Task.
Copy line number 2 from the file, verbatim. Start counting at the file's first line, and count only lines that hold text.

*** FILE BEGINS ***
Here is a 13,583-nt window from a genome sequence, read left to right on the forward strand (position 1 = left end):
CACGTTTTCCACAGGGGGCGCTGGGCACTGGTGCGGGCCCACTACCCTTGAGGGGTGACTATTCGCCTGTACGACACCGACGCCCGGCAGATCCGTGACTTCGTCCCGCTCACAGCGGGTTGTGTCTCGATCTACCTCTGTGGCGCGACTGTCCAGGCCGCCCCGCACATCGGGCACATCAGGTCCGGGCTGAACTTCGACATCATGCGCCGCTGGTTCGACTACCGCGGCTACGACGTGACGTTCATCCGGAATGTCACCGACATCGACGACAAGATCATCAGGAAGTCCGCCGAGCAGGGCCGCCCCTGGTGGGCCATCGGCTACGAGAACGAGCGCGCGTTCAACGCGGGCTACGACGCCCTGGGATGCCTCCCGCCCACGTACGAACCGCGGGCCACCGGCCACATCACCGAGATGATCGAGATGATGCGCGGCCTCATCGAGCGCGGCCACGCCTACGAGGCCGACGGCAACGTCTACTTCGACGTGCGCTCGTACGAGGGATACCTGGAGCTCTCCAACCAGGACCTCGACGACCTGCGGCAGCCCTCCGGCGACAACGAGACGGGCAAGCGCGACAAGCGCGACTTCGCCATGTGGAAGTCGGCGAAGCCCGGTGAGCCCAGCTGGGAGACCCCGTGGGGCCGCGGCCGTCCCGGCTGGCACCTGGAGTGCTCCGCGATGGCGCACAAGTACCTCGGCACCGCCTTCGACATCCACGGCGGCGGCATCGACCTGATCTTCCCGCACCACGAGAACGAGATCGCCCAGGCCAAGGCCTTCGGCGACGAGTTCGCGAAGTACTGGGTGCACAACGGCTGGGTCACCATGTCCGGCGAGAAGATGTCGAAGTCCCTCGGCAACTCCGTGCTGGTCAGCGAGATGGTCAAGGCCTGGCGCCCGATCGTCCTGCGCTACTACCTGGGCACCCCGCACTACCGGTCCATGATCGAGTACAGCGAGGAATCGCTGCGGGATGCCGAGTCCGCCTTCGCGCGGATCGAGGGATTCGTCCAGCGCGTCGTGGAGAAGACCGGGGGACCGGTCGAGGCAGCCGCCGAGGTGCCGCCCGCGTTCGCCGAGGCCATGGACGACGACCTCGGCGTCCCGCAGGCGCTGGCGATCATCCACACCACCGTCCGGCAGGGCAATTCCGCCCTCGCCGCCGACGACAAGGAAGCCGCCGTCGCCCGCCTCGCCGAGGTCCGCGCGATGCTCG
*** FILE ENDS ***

CACGTTTTCCACAGGGGGCGCTGGGCACTGGTGCGGGCCCACTACCCTTGAGGGGTGACTATTCGCCTGTACGACACCGACGCCCGGCAGATCCGTGACTTCGTCCCGCTCACAGCGGGTTGTGTCTCGATCTACCTCTGTGGCGCGACTGTCCAGGCCGCCCCGCACATCGGGCACATCAGGTCCGGGCTGAACTTCGACATCATGCGCCGCTGGTTCGACTACCGCGGCTACGACGTGACGTTCATCCGGAATGTCACCGACATCGACGACAAGATCATCAGGAAGTCCGCCGAGCAGGGCCGCCCCTGGTGGGCCATCGGCTACGAGAACGAGCGCGCGTTCAACGCGGGCTACGACGCCCTGGGATGCCTCCCGCCCACGTACGAACCGCGGGCCACCGGCCACATCACCGAGATGATCGAGATGATGCGCGGCCTCATCGAGCGCGGCCACGCCTACGAGGCCGACGGCAACGTCTACTTCGACGTGCGCTCGTACGAGGGATACCTGGAGCTCTCCAACCAGGACCTCGACGACCTGCGGCAGCCCTCCGGCGACAACGAGACGGGCAAGCGCGACAAGCGCGACTTCGCCATGTGGAAGTCGGCGAAGCCCGGTGAGCCCAGCTGGGAGACCCCGTGGGGCCGCGGCCGTCCCGGCTGGCACCTGGAGTGCTCCGCGATGGCGCACAAGTACCTCGGCACCGCCTTCGACATCCACGGCGGCGGCATCGACCTGATCTTCCCGCACCACGAGAACGAGATCGCCCAGGCCAAGGCCTTCGGCGACGAGTTCGCGAAGTACTGGGTGCACAACGGCTGGGTCACCATGTCCGGCGAGAAGATGTCGAAGTCCCTCGGCAACTCCGTGCTGGTCAGCGAGATGGTCAAGGCCTGGCGCCCGATCGTCCTGCGCTACTACCTGGGCACCCCGCACTACCGGTCCATGATCGAGTACAGCGAGGAATCGCTGCGGGATGCCGAGTCCGCCTTCGCGCGGATCGAGGGATTCGTCCAGCGCGTCGTGGAGAAGACCGGGGGACCGGTCGAGGCAGCCGCCGAGGTGCCGCCCGCGTTCGCCGAGGCCATGGACGACGACCTCGGCGTCCCGCAGGCGCTGGCGATCATCCACACCACCGTCCGGCAGGGCAATTCCGCCCTCGCCGCCGACGACAAGGAAGCCGCCGTCGCCCGCCTCGCCGAGGTCCGCGCGATGCTCG